Impact of disability on families: grandparents' perspectives
Article first published online: 3 MAR 2011
© 2011 The Authors. Journal of Intellectual Disability Research © 2011 Blackwell Publishing Ltd
Journal of Intellectual Disability Research
Special Issue: Part Two: Family Quality of Life (Edited by Ralph Kober and Mian Wang)
Volume 56, Issue 1, pages 102–110, January 2012
How to Cite
Miller, E., Buys, L. and Woodbridge, S. (2012), Impact of disability on families: grandparents' perspectives. Journal of Intellectual Disability Research, 56: 102–110. doi: 10.1111/j.1365-2788.2011.01403.x
- Issue published online: 15 DEC 2011
- Article first published online: 3 MAR 2011
- Accepted 31 January 2011
- family relationships;
- intellectual disability
Background Caring for a child with a disability can be a unique and challenging experience, with families often relying on informal networks for support. Often, grandparents are key support resources, yet little is known about their roles and experiences. Reporting on data collected in a larger Australian study, this article explores grandparents' experiences of caring for a child with a disability and the impact on their family relationships and quality of life.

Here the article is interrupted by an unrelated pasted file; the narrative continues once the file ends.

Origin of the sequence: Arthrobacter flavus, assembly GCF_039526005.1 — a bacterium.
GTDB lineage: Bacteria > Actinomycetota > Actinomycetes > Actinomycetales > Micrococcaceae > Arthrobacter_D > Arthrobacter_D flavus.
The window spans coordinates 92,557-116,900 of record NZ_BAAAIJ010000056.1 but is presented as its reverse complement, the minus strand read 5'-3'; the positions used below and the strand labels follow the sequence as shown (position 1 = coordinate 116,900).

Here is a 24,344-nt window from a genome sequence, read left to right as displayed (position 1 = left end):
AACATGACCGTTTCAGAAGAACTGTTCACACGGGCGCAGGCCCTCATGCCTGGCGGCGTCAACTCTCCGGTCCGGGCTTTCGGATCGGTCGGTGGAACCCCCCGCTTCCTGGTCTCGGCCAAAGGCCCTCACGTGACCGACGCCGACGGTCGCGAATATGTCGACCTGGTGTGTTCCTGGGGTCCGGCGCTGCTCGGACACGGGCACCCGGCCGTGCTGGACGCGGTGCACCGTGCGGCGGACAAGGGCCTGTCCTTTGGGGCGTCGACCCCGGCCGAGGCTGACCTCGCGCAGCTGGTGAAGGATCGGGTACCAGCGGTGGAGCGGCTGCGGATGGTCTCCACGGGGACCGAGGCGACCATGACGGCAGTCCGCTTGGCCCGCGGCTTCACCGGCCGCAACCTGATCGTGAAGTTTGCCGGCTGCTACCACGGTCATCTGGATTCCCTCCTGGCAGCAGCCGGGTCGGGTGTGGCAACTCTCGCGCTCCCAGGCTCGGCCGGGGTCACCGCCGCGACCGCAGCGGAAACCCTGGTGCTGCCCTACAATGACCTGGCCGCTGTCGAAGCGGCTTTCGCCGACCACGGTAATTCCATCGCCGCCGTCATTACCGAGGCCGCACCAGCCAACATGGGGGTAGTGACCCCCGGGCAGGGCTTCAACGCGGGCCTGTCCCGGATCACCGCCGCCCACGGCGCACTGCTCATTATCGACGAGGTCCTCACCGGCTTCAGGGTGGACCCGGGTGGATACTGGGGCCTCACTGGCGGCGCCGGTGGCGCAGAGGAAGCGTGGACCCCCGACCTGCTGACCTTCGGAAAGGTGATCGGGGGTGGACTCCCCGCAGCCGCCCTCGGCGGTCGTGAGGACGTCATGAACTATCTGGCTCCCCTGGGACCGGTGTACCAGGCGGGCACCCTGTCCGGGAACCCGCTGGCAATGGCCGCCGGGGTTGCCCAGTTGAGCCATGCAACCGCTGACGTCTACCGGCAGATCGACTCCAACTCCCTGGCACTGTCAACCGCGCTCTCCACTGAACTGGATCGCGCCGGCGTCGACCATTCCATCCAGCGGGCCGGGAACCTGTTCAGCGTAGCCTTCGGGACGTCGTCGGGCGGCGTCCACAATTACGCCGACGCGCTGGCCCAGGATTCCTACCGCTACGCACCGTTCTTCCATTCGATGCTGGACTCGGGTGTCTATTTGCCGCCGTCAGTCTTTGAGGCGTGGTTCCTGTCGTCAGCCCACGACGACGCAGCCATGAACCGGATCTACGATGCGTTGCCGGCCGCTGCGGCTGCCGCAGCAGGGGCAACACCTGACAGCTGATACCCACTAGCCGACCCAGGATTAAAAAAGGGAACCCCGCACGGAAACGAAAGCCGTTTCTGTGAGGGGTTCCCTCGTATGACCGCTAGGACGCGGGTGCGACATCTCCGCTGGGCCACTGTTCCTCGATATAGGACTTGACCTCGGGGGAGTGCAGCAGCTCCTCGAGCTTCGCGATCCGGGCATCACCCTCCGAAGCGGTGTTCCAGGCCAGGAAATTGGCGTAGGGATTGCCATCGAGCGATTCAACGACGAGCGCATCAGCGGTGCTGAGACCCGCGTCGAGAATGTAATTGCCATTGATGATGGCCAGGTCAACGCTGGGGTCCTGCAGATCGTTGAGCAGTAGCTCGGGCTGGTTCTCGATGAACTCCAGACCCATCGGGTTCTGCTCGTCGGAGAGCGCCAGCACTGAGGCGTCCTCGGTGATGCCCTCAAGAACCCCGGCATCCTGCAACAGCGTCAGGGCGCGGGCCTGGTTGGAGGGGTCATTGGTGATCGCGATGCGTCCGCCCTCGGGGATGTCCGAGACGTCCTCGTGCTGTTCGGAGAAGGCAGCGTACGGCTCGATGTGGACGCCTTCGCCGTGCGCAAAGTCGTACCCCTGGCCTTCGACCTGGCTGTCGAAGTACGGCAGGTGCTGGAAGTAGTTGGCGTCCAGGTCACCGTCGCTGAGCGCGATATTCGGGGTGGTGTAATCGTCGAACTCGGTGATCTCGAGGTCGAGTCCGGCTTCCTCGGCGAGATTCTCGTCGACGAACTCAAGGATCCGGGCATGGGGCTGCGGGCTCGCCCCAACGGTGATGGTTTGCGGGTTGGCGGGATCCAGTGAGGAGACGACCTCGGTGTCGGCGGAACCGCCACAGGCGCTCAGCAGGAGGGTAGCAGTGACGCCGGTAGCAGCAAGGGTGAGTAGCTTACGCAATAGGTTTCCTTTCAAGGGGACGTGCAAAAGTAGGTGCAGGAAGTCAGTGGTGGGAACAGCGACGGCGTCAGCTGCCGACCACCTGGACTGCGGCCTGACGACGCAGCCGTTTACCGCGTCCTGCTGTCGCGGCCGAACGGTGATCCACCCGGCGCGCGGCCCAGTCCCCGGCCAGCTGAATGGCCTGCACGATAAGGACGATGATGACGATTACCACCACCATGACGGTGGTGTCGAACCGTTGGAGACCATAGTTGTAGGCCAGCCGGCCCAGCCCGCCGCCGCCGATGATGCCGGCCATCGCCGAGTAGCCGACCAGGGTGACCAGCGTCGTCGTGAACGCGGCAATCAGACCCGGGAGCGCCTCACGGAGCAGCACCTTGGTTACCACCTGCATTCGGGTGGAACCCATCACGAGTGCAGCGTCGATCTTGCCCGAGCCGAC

Method A qualitative purposive sampling design was utilised; semi-structured interviews were conducted with 22 grandparents (17 women, 5 men) of children with a disability. Grandparents ranged in age from 55 to 75 years old and lived within a 90-min drive of Brisbane, Australia. Interviews were transcribed and responses analysed using a thematic approach, identifying categories, themes and patterns.
Findings Four key themes characterised grandparents' views about their role in the family: holding own emotions (decision to be positive), self-sacrifice (decision to put family needs first), maintaining family relationships (being the ‘go-between’) and quality of life for family in the future (concerns about the future).
Conclusions Grandparents are central to family functioning and quality of life, but this contribution comes with a significant cost to their own personal well-being. Implications for policy, practice and research are discussed, particularly grandparents' fear that their family could not cope without their support.